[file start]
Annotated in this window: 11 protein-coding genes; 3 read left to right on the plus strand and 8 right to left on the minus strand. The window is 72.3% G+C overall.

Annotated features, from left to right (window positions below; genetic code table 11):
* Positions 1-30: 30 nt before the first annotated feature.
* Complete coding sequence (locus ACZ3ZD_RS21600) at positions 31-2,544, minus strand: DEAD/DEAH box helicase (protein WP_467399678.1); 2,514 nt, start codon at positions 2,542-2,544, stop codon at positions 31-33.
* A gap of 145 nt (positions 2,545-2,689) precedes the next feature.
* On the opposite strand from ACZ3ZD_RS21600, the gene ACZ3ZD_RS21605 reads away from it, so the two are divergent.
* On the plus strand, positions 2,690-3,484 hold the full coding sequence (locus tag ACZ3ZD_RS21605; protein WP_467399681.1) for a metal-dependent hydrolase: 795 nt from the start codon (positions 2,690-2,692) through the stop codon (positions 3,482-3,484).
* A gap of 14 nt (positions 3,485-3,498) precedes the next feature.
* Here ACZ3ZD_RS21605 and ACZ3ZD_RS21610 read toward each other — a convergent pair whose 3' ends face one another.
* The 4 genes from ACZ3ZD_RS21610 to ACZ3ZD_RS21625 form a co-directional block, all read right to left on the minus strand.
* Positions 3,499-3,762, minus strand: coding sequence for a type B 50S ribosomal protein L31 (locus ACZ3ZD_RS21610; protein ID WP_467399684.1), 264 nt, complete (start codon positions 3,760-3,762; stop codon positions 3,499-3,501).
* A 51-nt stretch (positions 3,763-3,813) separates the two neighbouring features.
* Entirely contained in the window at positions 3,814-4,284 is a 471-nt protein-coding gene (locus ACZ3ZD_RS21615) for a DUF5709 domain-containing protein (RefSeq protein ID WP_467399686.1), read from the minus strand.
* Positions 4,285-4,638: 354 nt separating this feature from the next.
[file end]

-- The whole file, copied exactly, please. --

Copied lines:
Annotated in this window: 11 protein-coding genes; 3 read left to right on the plus strand and 8 right to left on the minus strand. The window is 72.3% G+C overall.

Annotated features, from left to right (window positions below; genetic code table 11):
* Positions 1-30: 30 nt before the first annotated feature.
* Complete coding sequence (locus ACZ3ZD_RS21600) at positions 31-2,544, minus strand: DEAD/DEAH box helicase (protein WP_467399678.1); 2,514 nt, start codon at positions 2,542-2,544, stop codon at positions 31-33.
* A gap of 145 nt (positions 2,545-2,689) precedes the next feature.
* On the opposite strand from ACZ3ZD_RS21600, the gene ACZ3ZD_RS21605 reads away from it, so the two are divergent.
* On the plus strand, positions 2,690-3,484 hold the full coding sequence (locus tag ACZ3ZD_RS21605; protein WP_467399681.1) for a metal-dependent hydrolase: 795 nt from the start codon (positions 2,690-2,692) through the stop codon (positions 3,482-3,484).
* A gap of 14 nt (positions 3,485-3,498) precedes the next feature.
* Here ACZ3ZD_RS21605 and ACZ3ZD_RS21610 read toward each other — a convergent pair whose 3' ends face one another.
* The 4 genes from ACZ3ZD_RS21610 to ACZ3ZD_RS21625 form a co-directional block, all read right to left on the minus strand.
* Positions 3,499-3,762, minus strand: coding sequence for a type B 50S ribosomal protein L31 (locus ACZ3ZD_RS21610; protein ID WP_467399684.1), 264 nt, complete (start codon positions 3,760-3,762; stop codon positions 3,499-3,501).
* A 51-nt stretch (positions 3,763-3,813) separates the two neighbouring features.
* Entirely contained in the window at positions 3,814-4,284 is a 471-nt protein-coding gene (locus ACZ3ZD_RS21615) for a DUF5709 domain-containing protein (RefSeq protein ID WP_467399686.1), read from the minus strand.
* Positions 4,285-4,638: 354 nt separating this feature from the next.